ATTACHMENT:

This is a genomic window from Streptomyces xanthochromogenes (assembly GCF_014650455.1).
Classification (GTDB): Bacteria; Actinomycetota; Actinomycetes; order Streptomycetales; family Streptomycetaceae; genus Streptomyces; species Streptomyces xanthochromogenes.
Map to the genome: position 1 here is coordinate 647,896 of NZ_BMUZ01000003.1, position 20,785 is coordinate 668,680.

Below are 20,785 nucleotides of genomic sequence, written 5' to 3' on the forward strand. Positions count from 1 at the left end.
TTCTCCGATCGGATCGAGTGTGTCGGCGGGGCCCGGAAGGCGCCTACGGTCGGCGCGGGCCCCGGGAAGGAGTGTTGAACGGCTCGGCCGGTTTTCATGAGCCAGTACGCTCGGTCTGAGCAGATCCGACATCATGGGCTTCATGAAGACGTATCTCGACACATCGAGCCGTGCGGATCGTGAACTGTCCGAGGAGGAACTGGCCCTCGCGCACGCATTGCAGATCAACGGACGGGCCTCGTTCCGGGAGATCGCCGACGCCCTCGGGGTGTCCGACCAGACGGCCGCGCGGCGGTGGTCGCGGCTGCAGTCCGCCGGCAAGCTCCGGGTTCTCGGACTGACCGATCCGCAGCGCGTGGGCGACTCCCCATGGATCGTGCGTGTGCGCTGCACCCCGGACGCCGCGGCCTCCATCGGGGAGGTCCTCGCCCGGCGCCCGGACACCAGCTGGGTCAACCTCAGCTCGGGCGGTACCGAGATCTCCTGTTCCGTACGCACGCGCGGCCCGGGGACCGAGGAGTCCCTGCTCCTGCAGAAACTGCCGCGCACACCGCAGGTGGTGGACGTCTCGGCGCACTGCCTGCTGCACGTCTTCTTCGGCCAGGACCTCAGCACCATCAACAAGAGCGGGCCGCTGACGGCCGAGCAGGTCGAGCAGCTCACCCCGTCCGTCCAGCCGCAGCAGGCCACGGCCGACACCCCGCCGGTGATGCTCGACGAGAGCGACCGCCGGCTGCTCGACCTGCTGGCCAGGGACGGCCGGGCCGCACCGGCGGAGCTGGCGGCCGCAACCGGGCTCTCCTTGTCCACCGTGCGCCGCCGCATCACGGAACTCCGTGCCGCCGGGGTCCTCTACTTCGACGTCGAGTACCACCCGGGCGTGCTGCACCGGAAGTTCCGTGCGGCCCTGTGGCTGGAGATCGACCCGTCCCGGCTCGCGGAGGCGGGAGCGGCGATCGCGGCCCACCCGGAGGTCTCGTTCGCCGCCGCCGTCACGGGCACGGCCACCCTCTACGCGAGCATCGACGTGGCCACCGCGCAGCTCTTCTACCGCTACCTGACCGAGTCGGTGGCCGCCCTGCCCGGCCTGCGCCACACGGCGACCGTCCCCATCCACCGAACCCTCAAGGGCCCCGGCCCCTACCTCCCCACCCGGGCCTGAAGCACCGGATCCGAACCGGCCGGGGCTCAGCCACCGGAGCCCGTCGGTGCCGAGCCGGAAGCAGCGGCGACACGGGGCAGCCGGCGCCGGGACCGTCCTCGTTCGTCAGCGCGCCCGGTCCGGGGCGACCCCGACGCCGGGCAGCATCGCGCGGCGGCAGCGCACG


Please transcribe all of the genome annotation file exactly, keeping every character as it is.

This is a genomic window from Streptomyces xanthochromogenes (assembly GCF_014650455.1).
Classification (GTDB): Bacteria; Actinomycetota; Actinomycetes; order Streptomycetales; family Streptomycetaceae; genus Streptomyces; species Streptomyces xanthochromogenes.
Map to the genome: position 1 here is coordinate 647,896 of NZ_BMUZ01000003.1, position 20,785 is coordinate 668,680.

Below are 20,785 nucleotides of genomic sequence, written 5' to 3' on the forward strand. Positions count from 1 at the left end.
TTCTCCGATCGGATCGAGTGTGTCGGCGGGGCCCGGAAGGCGCCTACGGTCGGCGCGGGCCCCGGGAAGGAGTGTTGAACGGCTCGGCCGGTTTTCATGAGCCAGTACGCTCGGTCTGAGCAGATCCGACATCATGGGCTTCATGAAGACGTATCTCGACACATCGAGCCGTGCGGATCGTGAACTGTCCGAGGAGGAACTGGCCCTCGCGCACGCATTGCAGATCAACGGACGGGCCTCGTTCCGGGAGATCGCCGACGCCCTCGGGGTGTCCGACCAGACGGCCGCGCGGCGGTGGTCGCGGCTGCAGTCCGCCGGCAAGCTCCGGGTTCTCGGACTGACCGATCCGCAGCGCGTGGGCGACTCCCCATGGATCGTGCGTGTGCGCTGCACCCCGGACGCCGCGGCCTCCATCGGGGAGGTCCTCGCCCGGCGCCCGGACACCAGCTGGGTCAACCTCAGCTCGGGCGGTACCGAGATCTCCTGTTCCGTACGCACGCGCGGCCCGGGGACCGAGGAGTCCCTGCTCCTGCAGAAACTGCCGCGCACACCGCAGGTGGTGGACGTCTCGGCGCACTGCCTGCTGCACGTCTTCTTCGGCCAGGACCTCAGCACCATCAACAAGAGCGGGCCGCTGACGGCCGAGCAGGTCGAGCAGCTCACCCCGTCCGTCCAGCCGCAGCAGGCCACGGCCGACACCCCGCCGGTGATGCTCGACGAGAGCGACCGCCGGCTGCTCGACCTGCTGGCCAGGGACGGCCGGGCCGCACCGGCGGAGCTGGCGGCCGCAACCGGGCTCTCCTTGTCCACCGTGCGCCGCCGCATCACGGAACTCCGTGCCGCCGGGGTCCTCTACTTCGACGTCGAGTACCACCCGGGCGTGCTGCACCGGAAGTTCCGTGCGGCCCTGTGGCTGGAGATCGACCCGTCCCGGCTCGCGGAGGCGGGAGCGGCGATCGCGGCCCACCCGGAGGTCTCGTTCGCCGCCGCCGTCACGGGCACGGCCACCCTCTACGCGAGCATCGACGTGGCCACCGCGCAGCTCTTCTACCGCTACCTGACCGAGTCGGTGGCCGCCCTGCCCGGCCTGCGCCACACGGCGACCGTCCCCATCCACCGAACCCTCAAGGGCCCCGGCCCCTACCTCCCCACCCGGGCCTGAAGCACCGGATCCGAACCGGCCGGGGCTCAGCCACCGGAGCCCGTCGGTGCCGAGCCGGAAGCAGCGGCGACACGGGGCAGCCGGCGCCGGGACCGTCCTCGTTCGTCAGCGCGCCCGGTCCGGGGCGACCCCGACGCCGGGCAGCATCGCGCGGCGGCAGCGCACG